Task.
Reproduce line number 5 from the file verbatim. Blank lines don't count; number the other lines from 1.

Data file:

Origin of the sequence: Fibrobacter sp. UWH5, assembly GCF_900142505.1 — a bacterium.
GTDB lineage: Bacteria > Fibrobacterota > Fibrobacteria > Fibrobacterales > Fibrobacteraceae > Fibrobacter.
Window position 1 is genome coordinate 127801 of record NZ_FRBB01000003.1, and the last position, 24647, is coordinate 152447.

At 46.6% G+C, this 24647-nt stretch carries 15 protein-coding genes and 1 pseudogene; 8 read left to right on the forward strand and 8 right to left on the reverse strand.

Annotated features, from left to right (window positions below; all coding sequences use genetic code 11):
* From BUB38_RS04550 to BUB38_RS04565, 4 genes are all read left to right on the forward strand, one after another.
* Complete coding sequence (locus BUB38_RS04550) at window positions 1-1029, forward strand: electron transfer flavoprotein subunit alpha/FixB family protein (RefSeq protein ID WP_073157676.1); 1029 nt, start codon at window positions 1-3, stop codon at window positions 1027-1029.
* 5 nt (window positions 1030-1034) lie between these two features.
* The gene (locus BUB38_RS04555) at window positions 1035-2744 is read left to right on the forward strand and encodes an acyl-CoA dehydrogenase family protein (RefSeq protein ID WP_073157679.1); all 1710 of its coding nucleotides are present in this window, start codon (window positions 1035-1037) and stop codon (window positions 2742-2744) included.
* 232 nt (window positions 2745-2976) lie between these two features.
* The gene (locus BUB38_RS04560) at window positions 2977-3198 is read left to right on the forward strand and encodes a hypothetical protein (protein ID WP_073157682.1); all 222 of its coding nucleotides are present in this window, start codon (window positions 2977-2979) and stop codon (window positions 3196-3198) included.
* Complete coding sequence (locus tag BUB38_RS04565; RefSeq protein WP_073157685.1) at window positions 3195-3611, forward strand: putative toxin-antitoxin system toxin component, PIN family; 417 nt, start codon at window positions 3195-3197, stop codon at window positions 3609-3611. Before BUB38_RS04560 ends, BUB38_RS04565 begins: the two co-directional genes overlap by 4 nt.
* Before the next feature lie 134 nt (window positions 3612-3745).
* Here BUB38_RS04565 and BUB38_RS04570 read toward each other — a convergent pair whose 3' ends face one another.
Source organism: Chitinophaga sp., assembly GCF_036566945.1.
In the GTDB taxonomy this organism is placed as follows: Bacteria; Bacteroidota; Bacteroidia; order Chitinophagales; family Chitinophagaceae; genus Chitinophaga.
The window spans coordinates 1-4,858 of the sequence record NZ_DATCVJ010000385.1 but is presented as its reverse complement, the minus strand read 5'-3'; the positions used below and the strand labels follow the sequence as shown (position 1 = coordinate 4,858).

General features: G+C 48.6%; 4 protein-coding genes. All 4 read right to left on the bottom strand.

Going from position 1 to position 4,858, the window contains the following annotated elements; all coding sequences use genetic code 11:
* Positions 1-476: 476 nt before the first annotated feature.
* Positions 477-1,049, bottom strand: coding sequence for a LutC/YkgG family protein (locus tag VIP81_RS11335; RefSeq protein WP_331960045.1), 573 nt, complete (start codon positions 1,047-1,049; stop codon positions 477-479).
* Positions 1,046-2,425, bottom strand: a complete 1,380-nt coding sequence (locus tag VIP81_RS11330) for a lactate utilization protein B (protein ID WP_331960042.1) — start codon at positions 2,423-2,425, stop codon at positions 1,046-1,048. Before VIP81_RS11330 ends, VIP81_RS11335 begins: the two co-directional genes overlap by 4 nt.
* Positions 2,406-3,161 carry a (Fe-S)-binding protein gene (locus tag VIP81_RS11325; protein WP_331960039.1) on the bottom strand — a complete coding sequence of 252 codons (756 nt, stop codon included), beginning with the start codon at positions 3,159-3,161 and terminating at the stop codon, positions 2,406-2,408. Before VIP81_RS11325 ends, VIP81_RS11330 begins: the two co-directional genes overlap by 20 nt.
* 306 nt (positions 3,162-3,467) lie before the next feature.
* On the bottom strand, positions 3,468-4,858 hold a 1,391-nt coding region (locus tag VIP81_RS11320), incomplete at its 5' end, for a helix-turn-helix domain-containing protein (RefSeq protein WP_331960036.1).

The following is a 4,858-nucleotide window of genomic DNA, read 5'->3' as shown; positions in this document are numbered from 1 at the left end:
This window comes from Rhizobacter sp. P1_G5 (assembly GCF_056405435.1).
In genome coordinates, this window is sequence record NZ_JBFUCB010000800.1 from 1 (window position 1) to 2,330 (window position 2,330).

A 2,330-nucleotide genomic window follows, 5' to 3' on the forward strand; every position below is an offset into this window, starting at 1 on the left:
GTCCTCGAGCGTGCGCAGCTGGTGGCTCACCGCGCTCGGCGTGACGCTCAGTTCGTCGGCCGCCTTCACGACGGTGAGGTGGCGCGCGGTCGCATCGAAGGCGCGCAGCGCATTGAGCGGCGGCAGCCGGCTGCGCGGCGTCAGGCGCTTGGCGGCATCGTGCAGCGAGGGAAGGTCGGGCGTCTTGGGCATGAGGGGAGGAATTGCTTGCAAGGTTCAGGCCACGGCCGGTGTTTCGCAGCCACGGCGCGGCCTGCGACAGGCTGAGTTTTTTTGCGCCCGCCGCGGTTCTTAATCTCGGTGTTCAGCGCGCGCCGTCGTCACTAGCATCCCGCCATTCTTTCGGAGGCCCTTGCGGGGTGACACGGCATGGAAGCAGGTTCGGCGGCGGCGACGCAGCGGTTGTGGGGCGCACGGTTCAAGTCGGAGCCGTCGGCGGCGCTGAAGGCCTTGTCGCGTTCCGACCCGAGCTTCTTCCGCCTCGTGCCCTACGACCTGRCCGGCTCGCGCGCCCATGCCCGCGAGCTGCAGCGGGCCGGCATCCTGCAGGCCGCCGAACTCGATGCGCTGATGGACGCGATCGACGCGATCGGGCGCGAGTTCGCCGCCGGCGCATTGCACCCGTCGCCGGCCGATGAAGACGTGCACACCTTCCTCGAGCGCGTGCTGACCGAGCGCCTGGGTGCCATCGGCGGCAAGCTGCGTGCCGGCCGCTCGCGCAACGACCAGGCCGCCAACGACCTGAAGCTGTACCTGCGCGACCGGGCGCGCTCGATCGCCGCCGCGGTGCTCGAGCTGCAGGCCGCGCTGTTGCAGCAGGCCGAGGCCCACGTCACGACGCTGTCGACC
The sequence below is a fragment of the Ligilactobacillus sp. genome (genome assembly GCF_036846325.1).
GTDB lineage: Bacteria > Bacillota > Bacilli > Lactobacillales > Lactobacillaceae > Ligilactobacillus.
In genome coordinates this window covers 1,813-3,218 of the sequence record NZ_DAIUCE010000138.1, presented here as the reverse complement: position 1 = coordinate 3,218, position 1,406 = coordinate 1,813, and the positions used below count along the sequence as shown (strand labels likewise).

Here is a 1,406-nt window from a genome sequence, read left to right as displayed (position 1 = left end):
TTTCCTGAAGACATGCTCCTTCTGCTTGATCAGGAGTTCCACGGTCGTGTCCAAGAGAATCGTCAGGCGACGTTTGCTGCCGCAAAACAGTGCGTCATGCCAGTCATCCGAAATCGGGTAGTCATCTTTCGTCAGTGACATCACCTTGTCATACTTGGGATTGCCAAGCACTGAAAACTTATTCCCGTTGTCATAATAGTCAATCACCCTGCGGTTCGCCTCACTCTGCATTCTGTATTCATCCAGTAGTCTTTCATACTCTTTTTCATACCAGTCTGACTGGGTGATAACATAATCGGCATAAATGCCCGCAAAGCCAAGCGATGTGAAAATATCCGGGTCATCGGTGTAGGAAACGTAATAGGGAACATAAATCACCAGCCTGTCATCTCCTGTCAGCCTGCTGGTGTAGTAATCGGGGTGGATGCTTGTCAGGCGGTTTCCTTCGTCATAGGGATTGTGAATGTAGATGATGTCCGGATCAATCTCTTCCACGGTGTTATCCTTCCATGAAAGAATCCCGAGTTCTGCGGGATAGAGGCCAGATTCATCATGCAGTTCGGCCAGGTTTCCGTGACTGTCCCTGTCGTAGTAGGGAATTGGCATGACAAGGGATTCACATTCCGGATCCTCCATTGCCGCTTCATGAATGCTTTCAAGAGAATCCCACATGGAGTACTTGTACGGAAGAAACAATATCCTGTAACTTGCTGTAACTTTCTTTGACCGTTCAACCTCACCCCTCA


Annotated features, from left to right (window positions below; all coding sequences use genetic code 11):